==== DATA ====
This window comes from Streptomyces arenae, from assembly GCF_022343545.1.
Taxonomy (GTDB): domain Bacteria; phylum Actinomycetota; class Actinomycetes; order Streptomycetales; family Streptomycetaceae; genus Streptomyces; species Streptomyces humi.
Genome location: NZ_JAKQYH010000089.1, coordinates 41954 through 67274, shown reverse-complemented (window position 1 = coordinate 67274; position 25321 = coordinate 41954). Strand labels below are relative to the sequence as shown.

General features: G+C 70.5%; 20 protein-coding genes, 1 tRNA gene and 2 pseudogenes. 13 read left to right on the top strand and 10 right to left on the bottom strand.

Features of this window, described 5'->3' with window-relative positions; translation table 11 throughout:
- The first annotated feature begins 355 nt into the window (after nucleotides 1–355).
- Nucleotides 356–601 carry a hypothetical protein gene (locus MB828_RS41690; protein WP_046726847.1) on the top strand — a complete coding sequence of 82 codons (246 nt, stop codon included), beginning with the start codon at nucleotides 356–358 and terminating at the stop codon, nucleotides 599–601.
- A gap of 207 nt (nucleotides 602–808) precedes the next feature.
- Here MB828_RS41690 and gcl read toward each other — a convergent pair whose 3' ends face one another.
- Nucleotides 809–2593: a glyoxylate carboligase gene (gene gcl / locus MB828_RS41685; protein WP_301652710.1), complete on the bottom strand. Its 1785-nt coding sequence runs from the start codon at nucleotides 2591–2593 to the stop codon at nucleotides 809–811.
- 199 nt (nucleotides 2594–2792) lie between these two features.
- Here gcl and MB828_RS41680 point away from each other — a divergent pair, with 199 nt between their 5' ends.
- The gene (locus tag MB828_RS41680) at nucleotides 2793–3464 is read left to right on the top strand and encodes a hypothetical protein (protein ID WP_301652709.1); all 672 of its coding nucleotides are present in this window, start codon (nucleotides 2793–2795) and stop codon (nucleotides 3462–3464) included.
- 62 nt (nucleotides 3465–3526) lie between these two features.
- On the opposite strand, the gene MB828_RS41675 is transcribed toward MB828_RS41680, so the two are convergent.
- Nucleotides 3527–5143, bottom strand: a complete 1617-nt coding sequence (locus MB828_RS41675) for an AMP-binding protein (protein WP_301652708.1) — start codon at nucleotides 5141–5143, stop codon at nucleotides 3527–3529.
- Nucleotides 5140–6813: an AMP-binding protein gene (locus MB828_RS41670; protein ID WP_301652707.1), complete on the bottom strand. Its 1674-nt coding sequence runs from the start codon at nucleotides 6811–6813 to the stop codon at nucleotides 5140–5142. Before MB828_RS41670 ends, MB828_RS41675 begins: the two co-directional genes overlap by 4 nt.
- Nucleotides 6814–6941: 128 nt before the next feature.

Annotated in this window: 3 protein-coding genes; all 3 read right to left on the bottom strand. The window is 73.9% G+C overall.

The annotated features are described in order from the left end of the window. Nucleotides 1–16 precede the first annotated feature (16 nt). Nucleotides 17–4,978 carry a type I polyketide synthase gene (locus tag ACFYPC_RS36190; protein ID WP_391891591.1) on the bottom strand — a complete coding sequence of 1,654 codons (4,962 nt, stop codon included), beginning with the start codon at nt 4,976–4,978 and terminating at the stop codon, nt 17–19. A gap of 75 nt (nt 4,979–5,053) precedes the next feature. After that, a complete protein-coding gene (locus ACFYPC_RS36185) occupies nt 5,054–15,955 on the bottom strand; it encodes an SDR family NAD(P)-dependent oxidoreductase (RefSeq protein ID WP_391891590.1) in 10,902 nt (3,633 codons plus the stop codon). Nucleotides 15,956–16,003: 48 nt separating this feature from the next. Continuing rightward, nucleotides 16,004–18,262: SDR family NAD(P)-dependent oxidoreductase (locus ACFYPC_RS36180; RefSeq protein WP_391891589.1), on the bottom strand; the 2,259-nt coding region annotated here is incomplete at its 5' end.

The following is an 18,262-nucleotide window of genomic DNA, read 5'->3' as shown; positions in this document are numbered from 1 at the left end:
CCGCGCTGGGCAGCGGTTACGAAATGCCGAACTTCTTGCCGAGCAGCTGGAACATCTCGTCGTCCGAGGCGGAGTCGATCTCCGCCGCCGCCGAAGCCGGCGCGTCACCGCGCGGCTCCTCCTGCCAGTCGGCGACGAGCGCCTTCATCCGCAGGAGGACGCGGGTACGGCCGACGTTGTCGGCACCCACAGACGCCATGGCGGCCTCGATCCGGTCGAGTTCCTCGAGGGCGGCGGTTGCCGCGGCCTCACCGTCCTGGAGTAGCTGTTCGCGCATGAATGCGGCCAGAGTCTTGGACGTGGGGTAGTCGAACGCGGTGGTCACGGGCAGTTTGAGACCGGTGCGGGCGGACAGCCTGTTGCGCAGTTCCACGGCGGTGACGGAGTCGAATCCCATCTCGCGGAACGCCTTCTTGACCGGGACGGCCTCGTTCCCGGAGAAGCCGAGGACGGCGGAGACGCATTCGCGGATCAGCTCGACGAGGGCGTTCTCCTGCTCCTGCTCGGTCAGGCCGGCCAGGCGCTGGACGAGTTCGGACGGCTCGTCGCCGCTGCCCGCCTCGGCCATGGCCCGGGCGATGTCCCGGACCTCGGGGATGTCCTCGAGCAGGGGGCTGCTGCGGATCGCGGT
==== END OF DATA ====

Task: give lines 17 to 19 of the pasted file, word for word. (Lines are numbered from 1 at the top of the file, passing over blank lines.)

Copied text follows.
- Nucleotides 5140–6813: an AMP-binding protein gene (locus MB828_RS41670; protein ID WP_301652707.1), complete on the bottom strand. Its 1674-nt coding sequence runs from the start codon at nucleotides 6811–6813 to the stop codon at nucleotides 5140–5142. Before MB828_RS41670 ends, MB828_RS41675 begins: the two co-directional genes overlap by 4 nt.
- Nucleotides 6814–6941: 128 nt before the next feature.

Annotated in this window: 3 protein-coding genes; all 3 read right to left on the bottom strand. The window is 73.9% G+C overall.